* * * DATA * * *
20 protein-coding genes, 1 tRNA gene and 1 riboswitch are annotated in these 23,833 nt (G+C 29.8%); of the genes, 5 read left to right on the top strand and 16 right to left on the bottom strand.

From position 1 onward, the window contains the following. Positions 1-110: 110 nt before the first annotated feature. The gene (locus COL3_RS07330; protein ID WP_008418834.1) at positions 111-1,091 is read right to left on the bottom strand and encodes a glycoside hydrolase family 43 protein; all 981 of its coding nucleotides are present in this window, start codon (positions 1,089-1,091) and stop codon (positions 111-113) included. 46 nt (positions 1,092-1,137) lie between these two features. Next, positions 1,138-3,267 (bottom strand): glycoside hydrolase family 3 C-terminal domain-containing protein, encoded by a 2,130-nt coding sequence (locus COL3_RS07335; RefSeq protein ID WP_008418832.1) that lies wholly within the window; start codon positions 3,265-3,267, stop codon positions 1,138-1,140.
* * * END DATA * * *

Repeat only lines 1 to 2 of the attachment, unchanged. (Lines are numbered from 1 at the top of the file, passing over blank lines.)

20 protein-coding genes, 1 tRNA gene and 1 riboswitch are annotated in these 23,833 nt (G+C 29.8%); of the genes, 5 read left to right on the top strand and 16 right to left on the bottom strand.

From position 1 onward, the window contains the following. Positions 1-110: 110 nt before the first annotated feature. The gene (locus COL3_RS07330; protein ID WP_008418834.1) at positions 111-1,091 is read right to left on the bottom strand and encodes a glycoside hydrolase family 43 protein; all 981 of its coding nucleotides are present in this window, start codon (positions 1,089-1,091) and stop codon (positions 111-113) included. 46 nt (positions 1,092-1,137) lie between these two features. Next, positions 1,138-3,267 (bottom strand): glycoside hydrolase family 3 C-terminal domain-containing protein, encoded by a 2,130-nt coding sequence (locus COL3_RS07335; RefSeq protein ID WP_008418832.1) that lies wholly within the window; start codon positions 3,265-3,267, stop codon positions 1,138-1,140.